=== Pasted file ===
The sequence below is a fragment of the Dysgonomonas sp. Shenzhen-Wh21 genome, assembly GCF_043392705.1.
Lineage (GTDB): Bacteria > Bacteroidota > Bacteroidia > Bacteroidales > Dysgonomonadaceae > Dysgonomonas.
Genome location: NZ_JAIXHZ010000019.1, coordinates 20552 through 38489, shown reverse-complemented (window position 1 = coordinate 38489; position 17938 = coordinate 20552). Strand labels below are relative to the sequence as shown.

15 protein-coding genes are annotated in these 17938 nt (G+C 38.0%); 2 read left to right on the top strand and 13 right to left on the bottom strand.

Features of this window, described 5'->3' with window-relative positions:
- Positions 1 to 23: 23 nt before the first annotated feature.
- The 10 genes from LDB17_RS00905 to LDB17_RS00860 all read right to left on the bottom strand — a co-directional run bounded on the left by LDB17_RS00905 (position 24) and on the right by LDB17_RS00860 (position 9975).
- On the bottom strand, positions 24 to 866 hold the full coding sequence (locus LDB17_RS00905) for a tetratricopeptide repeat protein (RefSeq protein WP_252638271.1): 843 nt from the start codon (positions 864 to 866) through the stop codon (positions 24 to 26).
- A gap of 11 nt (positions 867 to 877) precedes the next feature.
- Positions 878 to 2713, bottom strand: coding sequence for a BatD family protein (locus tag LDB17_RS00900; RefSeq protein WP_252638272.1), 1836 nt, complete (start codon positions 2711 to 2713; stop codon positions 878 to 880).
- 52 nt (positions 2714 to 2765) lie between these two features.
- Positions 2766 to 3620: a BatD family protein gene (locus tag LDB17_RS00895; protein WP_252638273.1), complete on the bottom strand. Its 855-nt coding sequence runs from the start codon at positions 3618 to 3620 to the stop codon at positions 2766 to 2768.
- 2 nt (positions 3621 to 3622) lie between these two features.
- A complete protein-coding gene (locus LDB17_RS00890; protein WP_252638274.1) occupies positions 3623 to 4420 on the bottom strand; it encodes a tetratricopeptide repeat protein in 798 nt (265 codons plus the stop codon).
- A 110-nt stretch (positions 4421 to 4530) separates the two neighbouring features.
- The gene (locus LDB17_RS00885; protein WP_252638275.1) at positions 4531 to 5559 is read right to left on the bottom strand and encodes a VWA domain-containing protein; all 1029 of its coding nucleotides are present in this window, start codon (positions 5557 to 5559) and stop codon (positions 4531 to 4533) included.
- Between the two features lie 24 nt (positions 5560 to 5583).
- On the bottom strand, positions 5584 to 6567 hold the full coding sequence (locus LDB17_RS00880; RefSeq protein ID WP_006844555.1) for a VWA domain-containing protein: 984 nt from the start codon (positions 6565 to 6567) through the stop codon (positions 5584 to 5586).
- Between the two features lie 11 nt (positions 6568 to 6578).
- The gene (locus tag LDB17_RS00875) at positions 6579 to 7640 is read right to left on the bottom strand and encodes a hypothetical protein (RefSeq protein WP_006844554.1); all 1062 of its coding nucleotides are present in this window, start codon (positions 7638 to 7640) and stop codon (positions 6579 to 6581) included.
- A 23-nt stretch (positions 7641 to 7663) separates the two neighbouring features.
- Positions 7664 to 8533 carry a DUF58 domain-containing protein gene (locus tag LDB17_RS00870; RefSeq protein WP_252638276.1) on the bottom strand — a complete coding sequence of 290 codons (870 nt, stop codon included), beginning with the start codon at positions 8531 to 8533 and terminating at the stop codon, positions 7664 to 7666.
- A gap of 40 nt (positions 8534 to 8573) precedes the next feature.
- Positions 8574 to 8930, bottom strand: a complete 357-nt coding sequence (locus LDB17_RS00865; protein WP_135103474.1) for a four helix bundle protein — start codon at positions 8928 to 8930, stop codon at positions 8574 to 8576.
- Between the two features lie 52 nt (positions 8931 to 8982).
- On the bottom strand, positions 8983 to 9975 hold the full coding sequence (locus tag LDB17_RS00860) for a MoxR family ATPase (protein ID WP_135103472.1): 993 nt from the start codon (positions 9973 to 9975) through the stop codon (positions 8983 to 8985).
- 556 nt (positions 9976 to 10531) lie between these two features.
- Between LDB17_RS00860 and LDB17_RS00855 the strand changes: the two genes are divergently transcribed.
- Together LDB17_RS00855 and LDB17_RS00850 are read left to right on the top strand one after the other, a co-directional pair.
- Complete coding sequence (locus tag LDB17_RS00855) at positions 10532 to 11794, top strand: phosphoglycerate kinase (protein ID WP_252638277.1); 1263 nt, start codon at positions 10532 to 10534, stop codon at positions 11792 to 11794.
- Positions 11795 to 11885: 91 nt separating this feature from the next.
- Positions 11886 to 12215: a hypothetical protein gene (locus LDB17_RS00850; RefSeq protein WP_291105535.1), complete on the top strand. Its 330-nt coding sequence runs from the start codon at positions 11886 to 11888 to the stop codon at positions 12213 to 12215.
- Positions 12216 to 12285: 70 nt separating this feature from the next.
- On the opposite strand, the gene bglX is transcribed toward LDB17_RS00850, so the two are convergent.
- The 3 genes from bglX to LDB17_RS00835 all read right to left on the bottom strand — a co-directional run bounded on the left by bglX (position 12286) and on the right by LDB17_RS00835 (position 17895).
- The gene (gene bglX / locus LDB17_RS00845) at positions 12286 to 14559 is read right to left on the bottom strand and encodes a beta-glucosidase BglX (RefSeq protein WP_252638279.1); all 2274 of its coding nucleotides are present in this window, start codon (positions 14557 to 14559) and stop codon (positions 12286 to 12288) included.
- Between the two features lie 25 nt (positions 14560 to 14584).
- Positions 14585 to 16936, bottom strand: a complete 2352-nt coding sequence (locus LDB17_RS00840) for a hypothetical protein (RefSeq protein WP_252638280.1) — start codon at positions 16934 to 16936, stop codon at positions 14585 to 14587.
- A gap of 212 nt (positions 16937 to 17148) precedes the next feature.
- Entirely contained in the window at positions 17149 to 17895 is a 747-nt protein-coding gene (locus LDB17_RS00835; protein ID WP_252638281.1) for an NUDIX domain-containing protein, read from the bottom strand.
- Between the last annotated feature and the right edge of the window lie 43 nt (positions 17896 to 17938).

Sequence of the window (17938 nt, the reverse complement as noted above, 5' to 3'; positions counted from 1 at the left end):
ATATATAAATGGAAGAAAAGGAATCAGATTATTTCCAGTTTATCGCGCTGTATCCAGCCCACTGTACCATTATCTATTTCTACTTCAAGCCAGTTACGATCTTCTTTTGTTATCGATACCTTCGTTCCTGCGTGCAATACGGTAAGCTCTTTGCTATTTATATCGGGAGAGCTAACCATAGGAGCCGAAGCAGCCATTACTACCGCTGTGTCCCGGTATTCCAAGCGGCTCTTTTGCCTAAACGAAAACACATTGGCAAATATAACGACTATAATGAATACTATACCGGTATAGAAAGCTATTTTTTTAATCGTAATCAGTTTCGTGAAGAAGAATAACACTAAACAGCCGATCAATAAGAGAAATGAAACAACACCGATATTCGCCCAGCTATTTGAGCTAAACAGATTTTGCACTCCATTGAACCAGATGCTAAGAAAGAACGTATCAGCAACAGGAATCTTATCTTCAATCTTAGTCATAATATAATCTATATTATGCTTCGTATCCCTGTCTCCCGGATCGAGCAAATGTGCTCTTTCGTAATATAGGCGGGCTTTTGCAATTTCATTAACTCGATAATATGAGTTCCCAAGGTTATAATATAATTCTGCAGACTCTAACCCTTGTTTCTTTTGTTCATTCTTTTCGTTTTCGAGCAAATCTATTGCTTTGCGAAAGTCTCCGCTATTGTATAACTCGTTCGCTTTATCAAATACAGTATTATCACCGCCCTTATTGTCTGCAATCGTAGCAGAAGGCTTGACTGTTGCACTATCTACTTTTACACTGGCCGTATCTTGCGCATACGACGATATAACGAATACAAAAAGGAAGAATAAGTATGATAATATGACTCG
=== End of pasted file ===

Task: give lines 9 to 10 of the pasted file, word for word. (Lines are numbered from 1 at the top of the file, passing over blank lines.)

- A gap of 11 nt (positions 867 to 877) precedes the next feature.
- Positions 878 to 2713, bottom strand: coding sequence for a BatD family protein (locus tag LDB17_RS00900; RefSeq protein WP_252638272.1), 1836 nt, complete (start codon positions 2711 to 2713; stop codon positions 878 to 880).